- The time taken to complete any trail section depends on your individual fitness level. The average walking speed is approximately 5km/h or 20km/h for bike riders.
- We suggest working out the distance you can travel by foot, bike or horse each day and matching that with the town distances to work out the best places to start, stay and finish.
Wulkuraka to Fernvale
Your journey can start at Wulkuraka train station, tackling the challenging route north towards Yarraman or take a shuttle service north to your desired starting point and enjoy the downhill gradient south, finishing back where you started. On this section, keep an eye out for the Fernvale Murals, Fairney View bridge, an outhouse and the historic station sites of Muirlea, Pine Mountain, Borallon, Wanora and Fairney View. Start or finish your trip in Ipswich's beautiful and historic town and visit the award-winning Workshops Rail Museum *.
Trail difficulty: An easy to moderate section. Initial surface is part concrete before the trail returns to a more natural gravel surface where some minor rough spots may appear.
The first half of this section is good for summer with tree cover lining the trail.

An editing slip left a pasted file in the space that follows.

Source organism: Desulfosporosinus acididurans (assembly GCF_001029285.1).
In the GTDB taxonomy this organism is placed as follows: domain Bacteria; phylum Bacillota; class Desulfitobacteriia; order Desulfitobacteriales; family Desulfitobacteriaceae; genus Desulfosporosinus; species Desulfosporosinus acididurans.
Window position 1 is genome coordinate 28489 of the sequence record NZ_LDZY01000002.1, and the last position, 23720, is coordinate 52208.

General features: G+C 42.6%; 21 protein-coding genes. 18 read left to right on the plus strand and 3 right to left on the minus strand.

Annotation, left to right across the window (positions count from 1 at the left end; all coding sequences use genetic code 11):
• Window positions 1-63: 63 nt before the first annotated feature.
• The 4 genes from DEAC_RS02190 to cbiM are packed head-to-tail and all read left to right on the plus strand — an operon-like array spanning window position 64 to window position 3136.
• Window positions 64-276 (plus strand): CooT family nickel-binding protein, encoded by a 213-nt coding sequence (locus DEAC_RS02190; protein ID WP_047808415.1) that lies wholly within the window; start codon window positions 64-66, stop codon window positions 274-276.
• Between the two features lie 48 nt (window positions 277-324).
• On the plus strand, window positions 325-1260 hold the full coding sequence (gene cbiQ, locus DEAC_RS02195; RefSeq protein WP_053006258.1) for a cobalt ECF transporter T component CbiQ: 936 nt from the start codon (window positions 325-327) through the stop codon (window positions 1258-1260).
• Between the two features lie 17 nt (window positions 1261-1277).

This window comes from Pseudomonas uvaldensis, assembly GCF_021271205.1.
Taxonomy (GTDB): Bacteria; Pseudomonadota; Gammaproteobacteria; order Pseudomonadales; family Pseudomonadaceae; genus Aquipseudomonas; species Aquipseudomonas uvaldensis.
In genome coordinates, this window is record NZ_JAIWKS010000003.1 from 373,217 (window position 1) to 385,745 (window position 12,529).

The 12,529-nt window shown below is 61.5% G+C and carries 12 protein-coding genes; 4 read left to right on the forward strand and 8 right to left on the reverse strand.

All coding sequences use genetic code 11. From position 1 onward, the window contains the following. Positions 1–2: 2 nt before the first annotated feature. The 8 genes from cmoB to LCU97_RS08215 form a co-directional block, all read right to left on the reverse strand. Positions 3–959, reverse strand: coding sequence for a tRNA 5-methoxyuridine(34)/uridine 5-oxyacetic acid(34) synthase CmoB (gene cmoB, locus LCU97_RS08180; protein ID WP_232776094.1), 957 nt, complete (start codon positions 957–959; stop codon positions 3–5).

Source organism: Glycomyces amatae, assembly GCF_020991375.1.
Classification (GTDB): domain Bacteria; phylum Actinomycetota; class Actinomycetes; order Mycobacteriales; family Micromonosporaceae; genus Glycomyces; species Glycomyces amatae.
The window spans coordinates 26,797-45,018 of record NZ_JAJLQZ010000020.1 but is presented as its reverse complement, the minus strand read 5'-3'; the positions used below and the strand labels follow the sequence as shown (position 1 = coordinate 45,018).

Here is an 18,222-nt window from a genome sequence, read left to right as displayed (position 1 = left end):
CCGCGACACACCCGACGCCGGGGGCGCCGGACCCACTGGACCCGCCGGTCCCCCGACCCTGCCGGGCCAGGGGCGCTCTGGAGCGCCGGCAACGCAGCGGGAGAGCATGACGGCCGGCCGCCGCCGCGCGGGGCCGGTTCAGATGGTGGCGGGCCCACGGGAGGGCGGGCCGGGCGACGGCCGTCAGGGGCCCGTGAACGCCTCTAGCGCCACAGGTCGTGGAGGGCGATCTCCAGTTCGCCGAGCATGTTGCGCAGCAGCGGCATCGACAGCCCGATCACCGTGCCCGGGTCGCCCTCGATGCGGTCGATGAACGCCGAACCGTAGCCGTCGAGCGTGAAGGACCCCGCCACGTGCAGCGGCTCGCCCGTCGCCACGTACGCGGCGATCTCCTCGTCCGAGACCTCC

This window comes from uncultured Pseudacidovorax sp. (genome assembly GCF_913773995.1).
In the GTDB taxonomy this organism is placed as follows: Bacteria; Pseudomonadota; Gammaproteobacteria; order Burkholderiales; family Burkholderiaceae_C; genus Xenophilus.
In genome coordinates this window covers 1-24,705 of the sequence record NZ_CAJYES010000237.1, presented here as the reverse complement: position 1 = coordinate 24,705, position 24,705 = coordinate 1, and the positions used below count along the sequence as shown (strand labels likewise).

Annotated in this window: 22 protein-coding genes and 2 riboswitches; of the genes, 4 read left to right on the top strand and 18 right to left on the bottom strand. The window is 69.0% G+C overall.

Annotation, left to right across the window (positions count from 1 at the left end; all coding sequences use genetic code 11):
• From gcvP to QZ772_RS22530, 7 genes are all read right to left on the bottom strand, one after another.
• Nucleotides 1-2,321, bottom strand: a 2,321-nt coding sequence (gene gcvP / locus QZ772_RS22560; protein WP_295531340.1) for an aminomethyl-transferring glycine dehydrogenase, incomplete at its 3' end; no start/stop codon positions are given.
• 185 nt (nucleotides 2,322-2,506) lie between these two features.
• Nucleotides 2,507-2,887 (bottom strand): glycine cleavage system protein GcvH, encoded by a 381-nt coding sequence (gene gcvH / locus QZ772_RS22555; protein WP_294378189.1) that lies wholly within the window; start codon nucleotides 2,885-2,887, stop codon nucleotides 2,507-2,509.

- There are no facilities at the Wulkuraka starting point or between towns to Fernvale.
- Fernvale offers a range of amenities and water stations.
- Parking is available at Ipswich, Borallon or Fernvale (see brochure map).
- Borallon also provides an exceptional parking area for horse riders wishing to start their journey with large, safe parking and horse hitching rails.
Fernvale to Lowood
This section is a lovely, short and flat run that has the convenience of the main town of Fernvale. Along this journey, you can see the Fernvale Murals, amazing scenic views of the Brisbane River before taking in the incredible mountainous backdrop where the historic Lowood station train tracks still exist today.
Trail difficulty: An easy section of the trail that is very flat. The trail surface is relatively smooth.